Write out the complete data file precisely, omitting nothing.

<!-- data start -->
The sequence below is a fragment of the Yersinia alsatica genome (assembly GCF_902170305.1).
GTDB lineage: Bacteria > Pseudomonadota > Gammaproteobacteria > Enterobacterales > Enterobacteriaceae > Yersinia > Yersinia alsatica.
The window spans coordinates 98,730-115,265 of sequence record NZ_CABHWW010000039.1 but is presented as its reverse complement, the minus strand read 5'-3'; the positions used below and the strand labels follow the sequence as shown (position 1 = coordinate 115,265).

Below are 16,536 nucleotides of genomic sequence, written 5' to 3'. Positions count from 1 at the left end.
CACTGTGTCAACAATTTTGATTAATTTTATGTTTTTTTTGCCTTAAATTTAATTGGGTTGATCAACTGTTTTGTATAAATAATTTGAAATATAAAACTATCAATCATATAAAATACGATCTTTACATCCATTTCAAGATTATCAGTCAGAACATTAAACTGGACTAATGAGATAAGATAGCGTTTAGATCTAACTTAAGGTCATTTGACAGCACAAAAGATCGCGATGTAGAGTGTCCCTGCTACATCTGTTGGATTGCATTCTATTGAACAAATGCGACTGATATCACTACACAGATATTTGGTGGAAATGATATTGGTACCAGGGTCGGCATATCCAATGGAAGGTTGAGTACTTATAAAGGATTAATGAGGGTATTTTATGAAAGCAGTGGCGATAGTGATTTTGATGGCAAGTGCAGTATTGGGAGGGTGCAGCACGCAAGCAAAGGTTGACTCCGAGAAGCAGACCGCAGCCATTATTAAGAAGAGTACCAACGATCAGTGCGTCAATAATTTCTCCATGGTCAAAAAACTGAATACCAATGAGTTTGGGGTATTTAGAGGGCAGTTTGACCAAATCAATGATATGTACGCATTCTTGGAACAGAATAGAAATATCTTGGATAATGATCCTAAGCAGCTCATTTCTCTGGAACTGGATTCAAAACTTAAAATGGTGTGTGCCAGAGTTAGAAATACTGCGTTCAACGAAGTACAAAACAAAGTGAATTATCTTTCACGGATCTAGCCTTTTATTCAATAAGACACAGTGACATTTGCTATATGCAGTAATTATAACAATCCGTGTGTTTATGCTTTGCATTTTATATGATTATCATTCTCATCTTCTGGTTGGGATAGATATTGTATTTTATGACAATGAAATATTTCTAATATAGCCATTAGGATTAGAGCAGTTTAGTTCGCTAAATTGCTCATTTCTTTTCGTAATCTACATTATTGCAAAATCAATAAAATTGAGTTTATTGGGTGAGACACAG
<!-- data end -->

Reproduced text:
The sequence below is a fragment of the Yersinia alsatica genome (assembly GCF_902170305.1).
GTDB lineage: Bacteria > Pseudomonadota > Gammaproteobacteria > Enterobacterales > Enterobacteriaceae > Yersinia > Yersinia alsatica.
The window spans coordinates 98,730-115,265 of sequence record NZ_CABHWW010000039.1 but is presented as its reverse complement, the minus strand read 5'-3'; the positions used below and the strand labels follow the sequence as shown (position 1 = coordinate 115,265).

Below are 16,536 nucleotides of genomic sequence, written 5' to 3'. Positions count from 1 at the left end.
CACTGTGTCAACAATTTTGATTAATTTTATGTTTTTTTTGCCTTAAATTTAATTGGGTTGATCAACTGTTTTGTATAAATAATTTGAAATATAAAACTATCAATCATATAAAATACGATCTTTACATCCATTTCAAGATTATCAGTCAGAACATTAAACTGGACTAATGAGATAAGATAGCGTTTAGATCTAACTTAAGGTCATTTGACAGCACAAAAGATCGCGATGTAGAGTGTCCCTGCTACATCTGTTGGATTGCATTCTATTGAACAAATGCGACTGATATCACTACACAGATATTTGGTGGAAATGATATTGGTACCAGGGTCGGCATATCCAATGGAAGGTTGAGTACTTATAAAGGATTAATGAGGGTATTTTATGAAAGCAGTGGCGATAGTGATTTTGATGGCAAGTGCAGTATTGGGAGGGTGCAGCACGCAAGCAAAGGTTGACTCCGAGAAGCAGACCGCAGCCATTATTAAGAAGAGTACCAACGATCAGTGCGTCAATAATTTCTCCATGGTCAAAAAACTGAATACCAATGAGTTTGGGGTATTTAGAGGGCAGTTTGACCAAATCAATGATATGTACGCATTCTTGGAACAGAATAGAAATATCTTGGATAATGATCCTAAGCAGCTCATTTCTCTGGAACTGGATTCAAAACTTAAAATGGTGTGTGCCAGAGTTAGAAATACTGCGTTCAACGAAGTACAAAACAAAGTGAATTATCTTTCACGGATCTAGCCTTTTATTCAATAAGACACAGTGACATTTGCTATATGCAGTAATTATAACAATCCGTGTGTTTATGCTTTGCATTTTATATGATTATCATTCTCATCTTCTGGTTGGGATAGATATTGTATTTTATGACAATGAAATATTTCTAATATAGCCATTAGGATTAGAGCAGTTTAGTTCGCTAAATTGCTCATTTCTTTTCGTAATCTACATTATTGCAAAATCAATAAAATTGAGTTTATTGGGTGAGACACAG